Slovakian architecture studio GRAU Architects has built a minimal tea house that gives a ceremonial impression overlooking the Hrabinka Lake in Český Těšín, Czech Republic.
Called Tea House Pavilion, the 9-square-metre pavilion, located on the bank of the dam in Český Těšín, was designed as an intervention in public space as part of the Mood for Wood international workshop.
The studio was inspired from the traditional Japanese architecture of tea houses with interpretation of their contemporary means of expression.
GRAU Architects has worked with a simple design principle of connecting wooden elements that create a complex static structure.
The pavilion, made of birch plywood and geotextile for its roof, invites people to a close experience with nature, focusing visitors’ attention on the water reservoir – views, sounds, movements.
“It forces a person to stop, to slow down thanks to the endless view into the treetops, the defined view of the boundless calm water surface and the gentle closure from the surrounding bustle of everyday life,” said GRAU Architects.
The interior of the pavilion comfortably accommodates upto six people, sitting face-to-face around the table during the tea ceremony, which gives the ceremony a certain impression of intimacy.
The subtle/light, open construction refers to the traditional Japanese interior but brings modern elements into it. It fits harmoniously and delicately into the surrounding environment.
The studio has transferred several rules of the traditional tea ceremony into the final design.
For example, when entering the interior, each visitor must bend down to pass under the lowest horizontal beam of the structure, which refers to the niriji-guchi door, a symbol of the equality of all participants in the ceremony.
At the same time, upon entering, a rectifying view opens up attention to the water reservoir. A low table in the middle of the layout invites visitors to sit on their knees as is customary in Japanese culture. Stiffening of the lower part of the structure with plywood boards provides a feeling of privacy and detachment from exterior noises.
The open entrance frame allows a view into the interior and passers-by can see the tea ceremony in progress.
The height of the table gives it versatility when used both during the tea ceremony or as a bench offering a place for sitting and quiet contemplation, thus following the Japanese ideology focused on simplicity and aesthetic sophistication.
The table becomes the only central furniture of the pavilion, its depth allows the participants of the ceremony to sit in close proximity with a feeling of mutuality.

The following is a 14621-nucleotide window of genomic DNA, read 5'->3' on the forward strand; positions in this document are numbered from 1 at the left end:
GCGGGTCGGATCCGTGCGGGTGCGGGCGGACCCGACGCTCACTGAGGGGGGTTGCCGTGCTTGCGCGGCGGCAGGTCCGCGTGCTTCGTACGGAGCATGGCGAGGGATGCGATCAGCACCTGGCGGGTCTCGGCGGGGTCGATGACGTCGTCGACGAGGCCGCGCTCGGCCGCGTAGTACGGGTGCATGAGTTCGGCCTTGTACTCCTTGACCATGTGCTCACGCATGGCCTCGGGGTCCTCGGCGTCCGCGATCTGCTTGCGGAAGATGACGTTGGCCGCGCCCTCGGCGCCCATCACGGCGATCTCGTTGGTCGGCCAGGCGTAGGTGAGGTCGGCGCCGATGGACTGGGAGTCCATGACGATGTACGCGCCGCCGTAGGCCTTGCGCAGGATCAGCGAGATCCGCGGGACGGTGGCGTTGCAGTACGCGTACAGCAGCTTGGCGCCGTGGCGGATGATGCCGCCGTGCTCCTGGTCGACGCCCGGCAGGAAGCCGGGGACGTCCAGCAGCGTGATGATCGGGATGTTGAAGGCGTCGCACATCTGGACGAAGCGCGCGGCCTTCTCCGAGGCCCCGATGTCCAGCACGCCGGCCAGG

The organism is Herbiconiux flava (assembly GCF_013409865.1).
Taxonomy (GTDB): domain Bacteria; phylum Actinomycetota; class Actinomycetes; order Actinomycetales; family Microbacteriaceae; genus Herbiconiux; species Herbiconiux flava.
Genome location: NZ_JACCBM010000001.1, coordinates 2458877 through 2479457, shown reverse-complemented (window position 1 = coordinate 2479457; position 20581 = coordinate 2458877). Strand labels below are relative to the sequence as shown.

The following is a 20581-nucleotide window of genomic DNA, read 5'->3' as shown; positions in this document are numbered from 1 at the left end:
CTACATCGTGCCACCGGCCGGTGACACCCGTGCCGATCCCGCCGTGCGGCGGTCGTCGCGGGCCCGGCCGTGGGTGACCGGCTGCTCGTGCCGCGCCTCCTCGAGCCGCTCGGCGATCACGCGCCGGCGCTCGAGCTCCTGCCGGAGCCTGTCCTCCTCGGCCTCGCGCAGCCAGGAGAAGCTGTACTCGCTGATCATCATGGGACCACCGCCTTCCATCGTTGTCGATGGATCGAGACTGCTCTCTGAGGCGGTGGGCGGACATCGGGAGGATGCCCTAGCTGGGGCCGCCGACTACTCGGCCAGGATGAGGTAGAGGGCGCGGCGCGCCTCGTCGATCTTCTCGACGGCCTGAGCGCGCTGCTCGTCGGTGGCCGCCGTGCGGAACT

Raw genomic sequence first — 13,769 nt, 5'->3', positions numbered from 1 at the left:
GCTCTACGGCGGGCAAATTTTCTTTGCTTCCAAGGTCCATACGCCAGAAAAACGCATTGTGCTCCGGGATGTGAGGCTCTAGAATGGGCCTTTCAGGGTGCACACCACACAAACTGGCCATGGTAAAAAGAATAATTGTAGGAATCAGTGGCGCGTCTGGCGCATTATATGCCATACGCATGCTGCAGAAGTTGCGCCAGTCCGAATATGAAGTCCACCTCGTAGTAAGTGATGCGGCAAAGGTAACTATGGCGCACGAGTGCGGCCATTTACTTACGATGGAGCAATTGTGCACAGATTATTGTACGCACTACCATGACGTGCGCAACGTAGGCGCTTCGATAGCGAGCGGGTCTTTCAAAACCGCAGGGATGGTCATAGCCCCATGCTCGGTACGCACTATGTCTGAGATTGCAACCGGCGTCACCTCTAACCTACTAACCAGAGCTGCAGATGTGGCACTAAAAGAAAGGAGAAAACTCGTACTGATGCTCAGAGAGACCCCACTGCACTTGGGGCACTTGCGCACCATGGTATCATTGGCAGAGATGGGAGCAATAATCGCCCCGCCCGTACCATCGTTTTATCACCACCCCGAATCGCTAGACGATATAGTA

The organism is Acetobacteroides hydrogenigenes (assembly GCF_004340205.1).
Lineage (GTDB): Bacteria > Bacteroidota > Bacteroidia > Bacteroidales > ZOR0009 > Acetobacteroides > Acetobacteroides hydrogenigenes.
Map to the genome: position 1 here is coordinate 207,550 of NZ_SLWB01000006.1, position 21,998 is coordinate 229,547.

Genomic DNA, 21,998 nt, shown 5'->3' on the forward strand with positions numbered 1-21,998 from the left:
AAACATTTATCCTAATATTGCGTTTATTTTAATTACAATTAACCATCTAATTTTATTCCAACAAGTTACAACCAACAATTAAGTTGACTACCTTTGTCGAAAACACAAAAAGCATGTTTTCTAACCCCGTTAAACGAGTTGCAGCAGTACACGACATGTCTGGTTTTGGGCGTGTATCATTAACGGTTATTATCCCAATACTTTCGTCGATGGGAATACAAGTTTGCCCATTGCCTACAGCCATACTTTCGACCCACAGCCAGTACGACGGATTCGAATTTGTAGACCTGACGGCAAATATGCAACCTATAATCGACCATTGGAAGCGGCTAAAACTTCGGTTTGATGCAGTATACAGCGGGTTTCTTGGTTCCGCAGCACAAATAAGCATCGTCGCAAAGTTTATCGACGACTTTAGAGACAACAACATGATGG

According to the studio, the pavilion has a multifunctional character and, in addition to the tea ceremony, it can also function as a pleasant summer pavilion with soothing views of nature.
Drawn on a square-shaped floor plan, the pavilion refers to simplicity, and the use of primary elements depicts the symbol of matter and man.
The structure of the pavilion is based on a plan area of 3 meters by 3 meters with a height of 4 meters, which is also the structural height of wooden spruce prisms of square cross-section and the maximum permitted height of the pavilion.
The structure is made of raw wooden elements complemented by a soft fabric to bring a feeling of coziness, while it keeps the pavilion still minimalist. “It does not distract from the ceremony itself, from achieving a sense of peace and harmony,” according to the studio.
Other materials used are spruce floor planks, birch plywood and roof geotextile.
The mass of the pavilion takes references from the shape of traditional tea pavilions. The studio fixes fabric diagonally with closing two side walls with birch plywood, creating an impression of privacy.
This also provides protection against weather conditions such as sun and rain, which the house provides, but at the same time the frame structure remains airy and open enough to allow a connection with the exterior and the creation of non-traditional views.
Textiles in two levels are also used to bring a certain play to the pavilion, which is meant to evoke traditional Japanese architecture.
Detail of floor
Detail of roof
GRAU was founded in 2014 in Bratislava, Slovakia. The firm recently is led by Andrej Olah and Filip Marčák. GRAU works on different scales of projects, from interiors to public buildings.
Project name: Tea House Pavilion
Architects: GRAU Architects
Location: Český Těšín, Czech Republic.
Design team: Andrej Olah, Filip Marčák, Jana Filípková, Alexandra Májska
Co-author: [students, workshop participants] Julia Kurnik, Alicja Łosik, Alexandra Gospodarek, Katarzyna Owczarska, Maria Pawłova, Maciej Kuratczyk, Michał Teodorczyk, Jan Chmurski.
Project year: 2022
Completion year: 2022
Client: Mood for Wood
All images © Matej Hakár.
All drawings © GRAU Architects.
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